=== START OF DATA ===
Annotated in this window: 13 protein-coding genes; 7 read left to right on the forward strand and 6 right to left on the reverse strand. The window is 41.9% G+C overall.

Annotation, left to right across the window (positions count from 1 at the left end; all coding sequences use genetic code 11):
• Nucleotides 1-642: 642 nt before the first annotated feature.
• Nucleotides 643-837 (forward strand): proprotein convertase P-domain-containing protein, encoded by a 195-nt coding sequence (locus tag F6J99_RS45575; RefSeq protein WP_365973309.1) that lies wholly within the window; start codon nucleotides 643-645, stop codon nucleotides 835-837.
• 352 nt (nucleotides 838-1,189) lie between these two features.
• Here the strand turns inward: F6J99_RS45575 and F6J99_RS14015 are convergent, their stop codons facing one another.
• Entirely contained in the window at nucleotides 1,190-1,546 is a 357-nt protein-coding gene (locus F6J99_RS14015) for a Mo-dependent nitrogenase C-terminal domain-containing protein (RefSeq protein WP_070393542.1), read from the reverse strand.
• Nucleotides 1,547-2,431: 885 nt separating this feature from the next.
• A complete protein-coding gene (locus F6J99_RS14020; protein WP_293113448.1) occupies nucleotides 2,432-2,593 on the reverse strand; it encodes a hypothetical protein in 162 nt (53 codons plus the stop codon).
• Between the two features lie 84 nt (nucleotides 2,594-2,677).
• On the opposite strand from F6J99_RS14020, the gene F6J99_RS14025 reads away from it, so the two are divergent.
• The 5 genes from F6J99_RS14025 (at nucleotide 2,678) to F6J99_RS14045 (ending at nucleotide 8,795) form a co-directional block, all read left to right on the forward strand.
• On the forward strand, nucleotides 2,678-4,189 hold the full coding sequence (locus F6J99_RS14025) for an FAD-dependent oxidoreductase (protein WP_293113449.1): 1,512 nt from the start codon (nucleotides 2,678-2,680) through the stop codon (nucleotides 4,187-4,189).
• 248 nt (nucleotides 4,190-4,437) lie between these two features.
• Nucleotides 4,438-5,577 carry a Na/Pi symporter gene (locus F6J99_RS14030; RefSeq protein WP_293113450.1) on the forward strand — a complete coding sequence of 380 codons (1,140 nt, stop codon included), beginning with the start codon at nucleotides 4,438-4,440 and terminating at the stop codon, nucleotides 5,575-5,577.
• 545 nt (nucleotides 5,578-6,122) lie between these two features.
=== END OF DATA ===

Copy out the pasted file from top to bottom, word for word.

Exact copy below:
Annotated in this window: 13 protein-coding genes; 7 read left to right on the forward strand and 6 right to left on the reverse strand. The window is 41.9% G+C overall.

Annotation, left to right across the window (positions count from 1 at the left end; all coding sequences use genetic code 11):
• Nucleotides 1-642: 642 nt before the first annotated feature.
• Nucleotides 643-837 (forward strand): proprotein convertase P-domain-containing protein, encoded by a 195-nt coding sequence (locus tag F6J99_RS45575; RefSeq protein WP_365973309.1) that lies wholly within the window; start codon nucleotides 643-645, stop codon nucleotides 835-837.
• 352 nt (nucleotides 838-1,189) lie between these two features.
• Here the strand turns inward: F6J99_RS45575 and F6J99_RS14015 are convergent, their stop codons facing one another.
• Entirely contained in the window at nucleotides 1,190-1,546 is a 357-nt protein-coding gene (locus F6J99_RS14015) for a Mo-dependent nitrogenase C-terminal domain-containing protein (RefSeq protein WP_070393542.1), read from the reverse strand.
• Nucleotides 1,547-2,431: 885 nt separating this feature from the next.
• A complete protein-coding gene (locus F6J99_RS14020; protein WP_293113448.1) occupies nucleotides 2,432-2,593 on the reverse strand; it encodes a hypothetical protein in 162 nt (53 codons plus the stop codon).
• Between the two features lie 84 nt (nucleotides 2,594-2,677).
• On the opposite strand from F6J99_RS14020, the gene F6J99_RS14025 reads away from it, so the two are divergent.
• The 5 genes from F6J99_RS14025 (at nucleotide 2,678) to F6J99_RS14045 (ending at nucleotide 8,795) form a co-directional block, all read left to right on the forward strand.
• On the forward strand, nucleotides 2,678-4,189 hold the full coding sequence (locus F6J99_RS14025) for an FAD-dependent oxidoreductase (protein WP_293113449.1): 1,512 nt from the start codon (nucleotides 2,678-2,680) through the stop codon (nucleotides 4,187-4,189).
• 248 nt (nucleotides 4,190-4,437) lie between these two features.
• Nucleotides 4,438-5,577 carry a Na/Pi symporter gene (locus F6J99_RS14030; RefSeq protein WP_293113450.1) on the forward strand — a complete coding sequence of 380 codons (1,140 nt, stop codon included), beginning with the start codon at nucleotides 4,438-4,440 and terminating at the stop codon, nucleotides 5,575-5,577.
• 545 nt (nucleotides 5,578-6,122) lie between these two features.